Etihad Airways and Asiana Airlines signed (27-Oct-2010) a codeshare agreement, complementing Etihad’s plans to launch Abu Dhabi-Seoul Incheon service on 10-Dec-2010 - see Route Changes Table for more information. The new cooperative relationship will see flights between Abu Dhabi, Seoul and beyond operating under an EY (Etihad) and OZ (Asiana) code. The codeshare fares will be available for purchase from mid-Nov-2010. The carriers plan to later expand the codeshare agreement to additional territories across Europe, Middle East, Africa and Korea. Etihad CEO James Hogan stated South Korea is a "very important market for the United Arab Emirates, and we are confident that this relationship will increase the flow of traffic between the two countries". The airlines also plan to work together to cultivate the partnership across a number of fields including sales and marketing activities, system development, interline expansion and ground handling. [more]
Etihad signs codeshare with Asiana
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Europe summer 2017 airline capacity outlook: fifth successive summer of above trend seat growth
Airline seat growth from Europe in summer 2017 is set to stay at almost 6% for the third successive summer, according to data from OAG. This rate had not previously been reached since 2010, although this will be the fifth straight summer of growth ahead of its 10 year average rate. The summer 2017 season started on 26-Mar-2017 and, although always subject to further change, the data give a fairly clear picture.
Seat capacity on routes from Europe to Africa will grow the fastest, as the region recovers from a terrorism related drop in demand in North Africa. There will also be above trend growth in almost every other region from Europe (including intra Europe). The only exception is Europe-Middle East, where the newly cautious Gulf airlines' growth is slowing this summer.
On the North Atlantic, always important for the profitability of Europe's leading legacy airlines, growth will be faster than its 10 year trend, but it will at least be a little slower than in the past summer. The loss of market share from the immunised North Atlantic JVs to newer and smaller competitors, including LCCs, is set to continue. As ever, the OAG capacity data provide a window into the changing structure of the airline markets from Europe.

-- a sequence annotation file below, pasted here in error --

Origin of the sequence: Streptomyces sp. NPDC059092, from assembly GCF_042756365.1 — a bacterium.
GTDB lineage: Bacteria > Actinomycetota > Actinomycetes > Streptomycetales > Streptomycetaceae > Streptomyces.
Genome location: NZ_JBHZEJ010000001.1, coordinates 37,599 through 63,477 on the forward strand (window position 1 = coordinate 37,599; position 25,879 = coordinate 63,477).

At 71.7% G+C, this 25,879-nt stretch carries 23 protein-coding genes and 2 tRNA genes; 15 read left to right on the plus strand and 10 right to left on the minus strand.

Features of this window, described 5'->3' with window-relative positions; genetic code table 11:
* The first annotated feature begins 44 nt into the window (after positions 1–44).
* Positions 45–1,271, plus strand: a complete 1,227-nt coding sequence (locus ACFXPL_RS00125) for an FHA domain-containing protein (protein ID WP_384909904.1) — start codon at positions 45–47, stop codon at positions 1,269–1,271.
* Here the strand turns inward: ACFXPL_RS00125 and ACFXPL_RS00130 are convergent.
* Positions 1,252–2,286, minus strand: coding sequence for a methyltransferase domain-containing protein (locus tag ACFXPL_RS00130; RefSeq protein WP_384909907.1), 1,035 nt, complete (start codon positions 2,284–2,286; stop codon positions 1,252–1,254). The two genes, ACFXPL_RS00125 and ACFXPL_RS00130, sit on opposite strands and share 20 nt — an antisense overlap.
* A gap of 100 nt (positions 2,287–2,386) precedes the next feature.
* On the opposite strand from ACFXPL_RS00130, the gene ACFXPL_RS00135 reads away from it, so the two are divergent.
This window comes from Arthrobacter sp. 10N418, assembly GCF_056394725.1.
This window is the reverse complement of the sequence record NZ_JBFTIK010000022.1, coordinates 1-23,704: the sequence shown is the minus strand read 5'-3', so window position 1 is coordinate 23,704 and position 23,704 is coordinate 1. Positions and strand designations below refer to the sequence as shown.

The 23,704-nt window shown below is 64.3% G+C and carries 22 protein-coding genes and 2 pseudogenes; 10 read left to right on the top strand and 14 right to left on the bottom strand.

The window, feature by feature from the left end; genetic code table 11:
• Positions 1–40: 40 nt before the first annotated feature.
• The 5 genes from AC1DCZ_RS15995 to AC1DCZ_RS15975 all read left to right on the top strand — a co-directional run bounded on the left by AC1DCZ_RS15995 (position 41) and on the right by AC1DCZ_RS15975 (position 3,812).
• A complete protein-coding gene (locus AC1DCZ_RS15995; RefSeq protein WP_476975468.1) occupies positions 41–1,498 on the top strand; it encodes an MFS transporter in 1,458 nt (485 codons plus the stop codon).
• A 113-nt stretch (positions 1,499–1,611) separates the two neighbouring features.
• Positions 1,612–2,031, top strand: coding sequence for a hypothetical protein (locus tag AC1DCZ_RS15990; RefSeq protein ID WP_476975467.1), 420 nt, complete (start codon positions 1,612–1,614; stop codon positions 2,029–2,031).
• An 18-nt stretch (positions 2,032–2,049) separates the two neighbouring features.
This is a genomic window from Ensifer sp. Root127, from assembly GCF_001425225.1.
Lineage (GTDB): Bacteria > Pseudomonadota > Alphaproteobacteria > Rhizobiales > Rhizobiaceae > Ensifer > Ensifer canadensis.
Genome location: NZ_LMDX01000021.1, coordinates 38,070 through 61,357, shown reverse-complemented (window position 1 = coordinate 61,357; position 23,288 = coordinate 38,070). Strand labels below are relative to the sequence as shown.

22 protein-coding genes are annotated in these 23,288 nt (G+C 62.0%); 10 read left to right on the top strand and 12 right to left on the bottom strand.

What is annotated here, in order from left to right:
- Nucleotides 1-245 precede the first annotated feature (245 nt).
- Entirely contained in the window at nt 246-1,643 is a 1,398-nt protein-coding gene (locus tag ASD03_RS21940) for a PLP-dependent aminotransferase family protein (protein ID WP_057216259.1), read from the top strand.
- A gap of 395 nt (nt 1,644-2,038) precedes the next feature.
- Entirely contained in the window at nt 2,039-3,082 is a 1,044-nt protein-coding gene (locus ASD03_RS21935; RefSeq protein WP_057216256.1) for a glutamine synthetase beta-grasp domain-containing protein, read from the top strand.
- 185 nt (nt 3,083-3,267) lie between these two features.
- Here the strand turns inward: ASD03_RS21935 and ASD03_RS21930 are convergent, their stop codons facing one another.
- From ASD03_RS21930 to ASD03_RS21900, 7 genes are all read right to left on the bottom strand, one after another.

Global commercial aircraft deliveries fell in 2016 as Boeing again outsold Airbus; 2017 to be a peak
The global commercial aircraft fleet grew by 4% in 2016 and the year ended with an order backlog of more than nine years of production. Among the regions, North America still has the biggest and oldest fleet, but the lowest ratio of orders to aircraft in service. By contrast, Middle East has the fewest in service, but the highest ratio of orders to current fleet numbers.
This report gives an overview of the number of commercial aircraft deliveries in 2016 and the outlook into 2017 and beyond. It also looks at numbers in service and on order by region. It is based on preliminary numbers from the CAPA Fleet Database and guidance on 2016 deliveries from Airbus and Boeing, who have yet to announce final numbers.
The data indicate that total worldwide deliveries fell in 2016, the first such decline for six years, as a result of delays to new aircraft programmes. Boeing delivered more aircraft than Airbus for the fifth straight year, but its deliveries fell short of its 2015 level, while Airbus increased its numbers year-on-year. Total deliveries will likely rise again in 2017, but this may prove to be a peak year.